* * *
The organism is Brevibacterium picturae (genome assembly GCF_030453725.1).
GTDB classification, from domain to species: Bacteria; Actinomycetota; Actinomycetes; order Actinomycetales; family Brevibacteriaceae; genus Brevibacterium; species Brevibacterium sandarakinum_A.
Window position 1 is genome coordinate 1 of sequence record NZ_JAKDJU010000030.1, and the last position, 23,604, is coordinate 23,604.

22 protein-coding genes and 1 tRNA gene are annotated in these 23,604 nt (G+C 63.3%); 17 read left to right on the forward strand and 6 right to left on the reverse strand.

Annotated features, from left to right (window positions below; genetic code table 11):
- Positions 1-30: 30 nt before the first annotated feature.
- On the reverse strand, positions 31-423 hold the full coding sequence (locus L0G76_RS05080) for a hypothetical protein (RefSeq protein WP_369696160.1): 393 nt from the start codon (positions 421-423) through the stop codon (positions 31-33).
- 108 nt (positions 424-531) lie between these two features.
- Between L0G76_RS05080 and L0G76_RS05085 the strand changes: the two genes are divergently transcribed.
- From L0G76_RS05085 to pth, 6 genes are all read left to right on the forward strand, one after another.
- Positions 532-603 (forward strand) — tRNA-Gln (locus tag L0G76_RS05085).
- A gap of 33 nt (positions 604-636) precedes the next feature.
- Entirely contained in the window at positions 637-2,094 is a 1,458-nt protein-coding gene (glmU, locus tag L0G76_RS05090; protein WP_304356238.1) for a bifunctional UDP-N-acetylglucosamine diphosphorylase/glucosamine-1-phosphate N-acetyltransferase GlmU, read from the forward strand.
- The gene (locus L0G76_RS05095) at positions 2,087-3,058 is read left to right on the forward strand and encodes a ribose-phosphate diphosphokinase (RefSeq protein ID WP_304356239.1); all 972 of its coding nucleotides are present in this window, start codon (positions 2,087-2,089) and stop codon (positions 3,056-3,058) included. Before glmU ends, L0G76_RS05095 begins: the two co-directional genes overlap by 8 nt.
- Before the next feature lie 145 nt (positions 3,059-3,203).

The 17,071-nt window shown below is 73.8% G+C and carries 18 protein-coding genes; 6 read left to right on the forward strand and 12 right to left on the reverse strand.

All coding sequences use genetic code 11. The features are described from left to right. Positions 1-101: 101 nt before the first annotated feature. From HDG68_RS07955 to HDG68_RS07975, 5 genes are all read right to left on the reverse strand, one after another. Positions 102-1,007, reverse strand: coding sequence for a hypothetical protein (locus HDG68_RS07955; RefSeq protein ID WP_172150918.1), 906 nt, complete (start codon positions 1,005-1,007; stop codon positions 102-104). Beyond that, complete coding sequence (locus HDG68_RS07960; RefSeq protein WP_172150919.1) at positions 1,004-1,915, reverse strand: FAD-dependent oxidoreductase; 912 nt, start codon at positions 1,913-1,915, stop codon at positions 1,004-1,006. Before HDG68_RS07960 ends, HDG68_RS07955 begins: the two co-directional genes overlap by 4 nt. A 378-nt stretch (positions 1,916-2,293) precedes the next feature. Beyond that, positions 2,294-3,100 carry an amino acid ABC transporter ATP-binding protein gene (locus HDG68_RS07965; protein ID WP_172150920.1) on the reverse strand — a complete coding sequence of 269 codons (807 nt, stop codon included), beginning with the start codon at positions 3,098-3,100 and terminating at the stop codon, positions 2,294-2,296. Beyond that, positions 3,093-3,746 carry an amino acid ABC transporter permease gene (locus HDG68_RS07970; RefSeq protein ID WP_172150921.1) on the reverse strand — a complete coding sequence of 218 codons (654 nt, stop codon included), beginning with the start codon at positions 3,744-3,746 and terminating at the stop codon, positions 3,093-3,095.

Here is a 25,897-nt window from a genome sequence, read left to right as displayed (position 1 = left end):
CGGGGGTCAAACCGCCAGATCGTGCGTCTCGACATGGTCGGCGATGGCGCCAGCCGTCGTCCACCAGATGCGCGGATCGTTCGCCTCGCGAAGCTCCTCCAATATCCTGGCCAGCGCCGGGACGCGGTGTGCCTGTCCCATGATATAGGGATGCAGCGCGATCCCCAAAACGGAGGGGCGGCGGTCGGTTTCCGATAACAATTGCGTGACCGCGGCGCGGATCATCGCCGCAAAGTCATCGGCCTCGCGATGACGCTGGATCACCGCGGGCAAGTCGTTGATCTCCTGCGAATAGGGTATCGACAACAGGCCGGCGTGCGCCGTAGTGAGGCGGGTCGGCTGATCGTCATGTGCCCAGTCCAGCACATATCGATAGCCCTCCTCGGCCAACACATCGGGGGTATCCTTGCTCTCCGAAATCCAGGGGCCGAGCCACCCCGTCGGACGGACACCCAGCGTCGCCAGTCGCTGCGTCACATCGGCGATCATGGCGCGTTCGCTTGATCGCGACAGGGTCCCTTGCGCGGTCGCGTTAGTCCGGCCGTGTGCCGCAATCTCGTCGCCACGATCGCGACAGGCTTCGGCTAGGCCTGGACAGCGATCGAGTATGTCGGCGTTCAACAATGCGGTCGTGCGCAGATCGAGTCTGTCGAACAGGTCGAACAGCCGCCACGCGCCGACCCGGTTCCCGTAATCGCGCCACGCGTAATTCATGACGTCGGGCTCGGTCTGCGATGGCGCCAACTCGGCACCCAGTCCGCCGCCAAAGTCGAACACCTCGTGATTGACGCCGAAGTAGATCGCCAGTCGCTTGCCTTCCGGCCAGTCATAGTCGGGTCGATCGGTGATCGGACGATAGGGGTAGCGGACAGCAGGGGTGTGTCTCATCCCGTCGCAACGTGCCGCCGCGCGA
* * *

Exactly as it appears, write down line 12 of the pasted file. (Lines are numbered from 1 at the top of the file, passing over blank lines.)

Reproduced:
- A gap of 33 nt (positions 604-636) precedes the next feature.